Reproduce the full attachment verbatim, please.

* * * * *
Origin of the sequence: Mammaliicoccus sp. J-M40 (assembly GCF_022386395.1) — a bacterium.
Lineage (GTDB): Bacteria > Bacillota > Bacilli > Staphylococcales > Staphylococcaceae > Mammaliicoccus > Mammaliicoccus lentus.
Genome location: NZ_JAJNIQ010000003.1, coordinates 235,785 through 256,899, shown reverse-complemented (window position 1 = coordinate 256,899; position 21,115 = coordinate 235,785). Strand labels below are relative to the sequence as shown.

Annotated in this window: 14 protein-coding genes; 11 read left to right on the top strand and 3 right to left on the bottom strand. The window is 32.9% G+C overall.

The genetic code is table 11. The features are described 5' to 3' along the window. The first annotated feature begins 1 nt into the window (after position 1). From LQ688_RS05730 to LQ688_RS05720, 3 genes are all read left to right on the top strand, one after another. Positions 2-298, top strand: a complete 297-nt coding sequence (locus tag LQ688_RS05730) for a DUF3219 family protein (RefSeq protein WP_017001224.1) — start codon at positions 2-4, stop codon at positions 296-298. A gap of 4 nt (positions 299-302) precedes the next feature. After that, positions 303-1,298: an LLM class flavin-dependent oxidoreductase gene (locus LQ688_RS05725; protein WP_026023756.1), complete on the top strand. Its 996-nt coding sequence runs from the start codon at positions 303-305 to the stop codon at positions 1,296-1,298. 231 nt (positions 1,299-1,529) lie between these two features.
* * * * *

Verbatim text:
Origin of the sequence: Mammaliicoccus sp. J-M40 (assembly GCF_022386395.1) — a bacterium.
Lineage (GTDB): Bacteria > Bacillota > Bacilli > Staphylococcales > Staphylococcaceae > Mammaliicoccus > Mammaliicoccus lentus.
Genome location: NZ_JAJNIQ010000003.1, coordinates 235,785 through 256,899, shown reverse-complemented (window position 1 = coordinate 256,899; position 21,115 = coordinate 235,785). Strand labels below are relative to the sequence as shown.

Annotated in this window: 14 protein-coding genes; 11 read left to right on the top strand and 3 right to left on the bottom strand. The window is 32.9% G+C overall.

The genetic code is table 11. The features are described 5' to 3' along the window. The first annotated feature begins 1 nt into the window (after position 1). From LQ688_RS05730 to LQ688_RS05720, 3 genes are all read left to right on the top strand, one after another. Positions 2-298, top strand: a complete 297-nt coding sequence (locus tag LQ688_RS05730) for a DUF3219 family protein (RefSeq protein WP_017001224.1) — start codon at positions 2-4, stop codon at positions 296-298. A gap of 4 nt (positions 299-302) precedes the next feature. After that, positions 303-1,298: an LLM class flavin-dependent oxidoreductase gene (locus LQ688_RS05725; protein WP_026023756.1), complete on the top strand. Its 996-nt coding sequence runs from the start codon at positions 303-305 to the stop codon at positions 1,296-1,298. 231 nt (positions 1,299-1,529) lie between these two features.